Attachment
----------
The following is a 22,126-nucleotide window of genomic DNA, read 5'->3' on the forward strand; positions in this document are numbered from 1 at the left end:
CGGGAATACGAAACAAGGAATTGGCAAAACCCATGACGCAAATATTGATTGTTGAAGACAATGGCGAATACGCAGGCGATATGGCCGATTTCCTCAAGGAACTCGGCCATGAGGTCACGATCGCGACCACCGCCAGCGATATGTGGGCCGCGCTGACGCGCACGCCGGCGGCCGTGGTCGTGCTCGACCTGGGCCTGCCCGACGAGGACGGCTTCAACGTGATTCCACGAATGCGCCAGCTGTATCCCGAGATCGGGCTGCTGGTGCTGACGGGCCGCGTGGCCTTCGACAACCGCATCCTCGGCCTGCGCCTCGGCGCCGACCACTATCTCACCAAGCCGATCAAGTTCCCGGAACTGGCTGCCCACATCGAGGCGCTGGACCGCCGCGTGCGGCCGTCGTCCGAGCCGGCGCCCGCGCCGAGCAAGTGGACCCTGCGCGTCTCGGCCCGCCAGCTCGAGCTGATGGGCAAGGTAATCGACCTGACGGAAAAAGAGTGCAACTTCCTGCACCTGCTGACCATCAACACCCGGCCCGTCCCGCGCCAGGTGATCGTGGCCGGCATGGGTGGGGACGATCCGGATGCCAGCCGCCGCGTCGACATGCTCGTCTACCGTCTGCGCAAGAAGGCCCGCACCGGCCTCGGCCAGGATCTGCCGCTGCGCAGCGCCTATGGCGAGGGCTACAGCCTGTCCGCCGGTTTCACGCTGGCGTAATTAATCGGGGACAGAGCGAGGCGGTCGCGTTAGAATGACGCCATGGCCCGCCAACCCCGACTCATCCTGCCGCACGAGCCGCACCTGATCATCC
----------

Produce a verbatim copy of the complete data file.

The following is a 22,126-nucleotide window of genomic DNA, read 5'->3' on the forward strand; positions in this document are numbered from 1 at the left end:
CGGGAATACGAAACAAGGAATTGGCAAAACCCATGACGCAAATATTGATTGTTGAAGACAATGGCGAATACGCAGGCGATATGGCCGATTTCCTCAAGGAACTCGGCCATGAGGTCACGATCGCGACCACCGCCAGCGATATGTGGGCCGCGCTGACGCGCACGCCGGCGGCCGTGGTCGTGCTCGACCTGGGCCTGCCCGACGAGGACGGCTTCAACGTGATTCCACGAATGCGCCAGCTGTATCCCGAGATCGGGCTGCTGGTGCTGACGGGCCGCGTGGCCTTCGACAACCGCATCCTCGGCCTGCGCCTCGGCGCCGACCACTATCTCACCAAGCCGATCAAGTTCCCGGAACTGGCTGCCCACATCGAGGCGCTGGACCGCCGCGTGCGGCCGTCGTCCGAGCCGGCGCCCGCGCCGAGCAAGTGGACCCTGCGCGTCTCGGCCCGCCAGCTCGAGCTGATGGGCAAGGTAATCGACCTGACGGAAAAAGAGTGCAACTTCCTGCACCTGCTGACCATCAACACCCGGCCCGTCCCGCGCCAGGTGATCGTGGCCGGCATGGGTGGGGACGATCCGGATGCCAGCCGCCGCGTCGACATGCTCGTCTACCGTCTGCGCAAGAAGGCCCGCACCGGCCTCGGCCAGGATCTGCCGCTGCGCAGCGCCTATGGCGAGGGCTACAGCCTGTCCGCCGGTTTCACGCTGGCGTAATTAATCGGGGACAGAGCGAGGCGGTCGCGTTAGAATGACGCCATGGCCCGCCAACCCCGACTCATCCTGCCGCACGAGCCGCACCTGATCATCC